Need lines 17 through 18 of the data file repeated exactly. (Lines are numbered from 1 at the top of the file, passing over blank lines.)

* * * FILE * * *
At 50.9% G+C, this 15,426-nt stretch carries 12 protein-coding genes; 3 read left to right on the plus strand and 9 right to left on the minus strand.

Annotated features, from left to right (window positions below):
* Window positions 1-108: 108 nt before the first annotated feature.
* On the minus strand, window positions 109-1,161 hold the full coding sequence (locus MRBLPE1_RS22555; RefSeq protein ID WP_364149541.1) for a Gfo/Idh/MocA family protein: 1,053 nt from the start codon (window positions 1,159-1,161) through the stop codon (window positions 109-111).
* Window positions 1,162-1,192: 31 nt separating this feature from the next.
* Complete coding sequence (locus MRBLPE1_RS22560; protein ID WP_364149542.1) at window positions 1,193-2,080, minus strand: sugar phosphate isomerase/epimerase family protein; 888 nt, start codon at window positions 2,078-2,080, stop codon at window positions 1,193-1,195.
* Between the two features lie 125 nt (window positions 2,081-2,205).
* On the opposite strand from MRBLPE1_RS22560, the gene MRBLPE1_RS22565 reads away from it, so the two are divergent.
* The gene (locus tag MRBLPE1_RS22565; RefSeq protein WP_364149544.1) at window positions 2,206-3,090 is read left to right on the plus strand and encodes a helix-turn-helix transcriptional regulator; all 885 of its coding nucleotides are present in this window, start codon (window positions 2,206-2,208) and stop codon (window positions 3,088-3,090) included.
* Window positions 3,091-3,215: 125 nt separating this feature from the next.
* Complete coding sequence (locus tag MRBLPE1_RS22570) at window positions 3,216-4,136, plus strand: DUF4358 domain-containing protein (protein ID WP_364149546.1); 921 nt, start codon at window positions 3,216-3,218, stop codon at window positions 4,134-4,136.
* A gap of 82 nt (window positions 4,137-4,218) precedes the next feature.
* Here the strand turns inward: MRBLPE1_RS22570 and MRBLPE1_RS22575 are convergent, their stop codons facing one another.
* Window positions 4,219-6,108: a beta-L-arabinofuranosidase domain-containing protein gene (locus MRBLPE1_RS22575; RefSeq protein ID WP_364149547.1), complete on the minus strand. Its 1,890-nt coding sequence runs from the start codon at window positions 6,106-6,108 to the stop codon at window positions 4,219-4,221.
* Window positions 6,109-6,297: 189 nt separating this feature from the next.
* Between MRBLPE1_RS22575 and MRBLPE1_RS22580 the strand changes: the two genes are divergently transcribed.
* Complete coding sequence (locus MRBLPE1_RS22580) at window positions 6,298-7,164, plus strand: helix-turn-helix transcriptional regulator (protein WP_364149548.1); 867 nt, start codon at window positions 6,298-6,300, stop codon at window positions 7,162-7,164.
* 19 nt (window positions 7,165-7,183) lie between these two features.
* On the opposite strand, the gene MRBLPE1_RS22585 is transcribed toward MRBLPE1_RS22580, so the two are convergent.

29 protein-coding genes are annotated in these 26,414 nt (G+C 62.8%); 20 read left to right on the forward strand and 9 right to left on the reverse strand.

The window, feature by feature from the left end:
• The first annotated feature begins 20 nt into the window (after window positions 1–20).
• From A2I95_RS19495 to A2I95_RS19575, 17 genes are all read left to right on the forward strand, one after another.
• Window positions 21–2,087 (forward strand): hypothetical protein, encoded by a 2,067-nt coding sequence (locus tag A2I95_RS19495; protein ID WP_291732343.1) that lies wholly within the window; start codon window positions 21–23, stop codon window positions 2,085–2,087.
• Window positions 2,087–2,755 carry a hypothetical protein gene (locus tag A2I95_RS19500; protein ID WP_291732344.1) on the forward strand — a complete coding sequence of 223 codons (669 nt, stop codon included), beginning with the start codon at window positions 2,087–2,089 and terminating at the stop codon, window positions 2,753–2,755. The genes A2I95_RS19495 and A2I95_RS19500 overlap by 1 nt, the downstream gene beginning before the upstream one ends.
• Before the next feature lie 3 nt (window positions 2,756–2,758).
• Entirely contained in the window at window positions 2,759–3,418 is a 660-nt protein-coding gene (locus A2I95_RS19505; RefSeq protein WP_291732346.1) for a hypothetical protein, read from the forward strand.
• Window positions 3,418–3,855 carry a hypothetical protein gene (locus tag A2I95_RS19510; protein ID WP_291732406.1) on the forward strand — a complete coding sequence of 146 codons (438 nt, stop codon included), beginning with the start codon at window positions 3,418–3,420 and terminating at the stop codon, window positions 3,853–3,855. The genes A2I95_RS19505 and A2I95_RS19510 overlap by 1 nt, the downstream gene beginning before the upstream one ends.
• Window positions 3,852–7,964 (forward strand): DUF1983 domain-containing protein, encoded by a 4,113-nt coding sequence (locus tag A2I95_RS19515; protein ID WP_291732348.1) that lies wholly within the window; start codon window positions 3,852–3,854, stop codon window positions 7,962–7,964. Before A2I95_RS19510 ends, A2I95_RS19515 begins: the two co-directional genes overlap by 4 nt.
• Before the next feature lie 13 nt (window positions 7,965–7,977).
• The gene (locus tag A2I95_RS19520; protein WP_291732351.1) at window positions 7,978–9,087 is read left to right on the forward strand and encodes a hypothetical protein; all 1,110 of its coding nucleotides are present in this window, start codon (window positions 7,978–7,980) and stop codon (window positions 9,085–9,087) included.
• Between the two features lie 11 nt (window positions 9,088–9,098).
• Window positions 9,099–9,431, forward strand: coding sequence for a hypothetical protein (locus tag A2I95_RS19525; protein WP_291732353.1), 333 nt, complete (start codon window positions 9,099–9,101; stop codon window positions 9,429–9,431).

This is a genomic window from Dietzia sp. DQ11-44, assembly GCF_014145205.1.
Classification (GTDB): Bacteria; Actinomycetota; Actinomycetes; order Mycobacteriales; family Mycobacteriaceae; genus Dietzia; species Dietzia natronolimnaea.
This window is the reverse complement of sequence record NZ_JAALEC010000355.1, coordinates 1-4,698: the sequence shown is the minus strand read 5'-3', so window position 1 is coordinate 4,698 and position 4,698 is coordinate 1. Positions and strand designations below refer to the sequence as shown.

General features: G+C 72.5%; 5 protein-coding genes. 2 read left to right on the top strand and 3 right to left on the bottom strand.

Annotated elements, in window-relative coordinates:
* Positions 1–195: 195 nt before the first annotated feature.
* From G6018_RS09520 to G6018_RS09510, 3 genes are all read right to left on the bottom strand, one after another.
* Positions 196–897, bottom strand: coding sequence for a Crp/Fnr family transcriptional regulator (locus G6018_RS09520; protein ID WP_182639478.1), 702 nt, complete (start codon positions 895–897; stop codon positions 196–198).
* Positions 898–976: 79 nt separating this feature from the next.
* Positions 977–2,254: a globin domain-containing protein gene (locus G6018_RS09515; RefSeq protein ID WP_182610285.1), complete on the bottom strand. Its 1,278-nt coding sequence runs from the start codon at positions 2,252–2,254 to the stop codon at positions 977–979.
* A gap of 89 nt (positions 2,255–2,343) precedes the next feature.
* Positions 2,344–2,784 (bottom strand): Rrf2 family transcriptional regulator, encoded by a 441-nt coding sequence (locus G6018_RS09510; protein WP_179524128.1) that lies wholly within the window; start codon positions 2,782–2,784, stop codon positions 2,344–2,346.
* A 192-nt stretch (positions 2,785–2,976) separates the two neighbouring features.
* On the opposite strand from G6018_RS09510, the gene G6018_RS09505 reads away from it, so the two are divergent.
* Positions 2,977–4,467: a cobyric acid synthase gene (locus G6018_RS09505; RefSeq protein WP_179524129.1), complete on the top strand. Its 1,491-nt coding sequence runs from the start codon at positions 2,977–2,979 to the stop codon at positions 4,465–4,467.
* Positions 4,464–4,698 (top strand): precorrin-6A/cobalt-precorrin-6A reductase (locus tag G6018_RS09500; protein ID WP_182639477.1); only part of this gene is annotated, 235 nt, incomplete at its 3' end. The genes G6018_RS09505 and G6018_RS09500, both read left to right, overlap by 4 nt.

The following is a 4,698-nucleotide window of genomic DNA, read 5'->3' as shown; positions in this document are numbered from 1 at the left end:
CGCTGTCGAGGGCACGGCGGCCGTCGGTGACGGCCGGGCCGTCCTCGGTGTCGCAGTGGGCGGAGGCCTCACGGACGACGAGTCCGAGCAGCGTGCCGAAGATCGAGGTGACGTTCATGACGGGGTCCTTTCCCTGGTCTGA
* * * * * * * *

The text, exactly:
* Complete coding sequence (locus MRBLPE1_RS22580) at window positions 6,298-7,164, plus strand: helix-turn-helix transcriptional regulator (protein WP_364149548.1); 867 nt, start codon at window positions 6,298-6,300, stop codon at window positions 7,162-7,164.
* 19 nt (window positions 7,165-7,183) lie between these two features.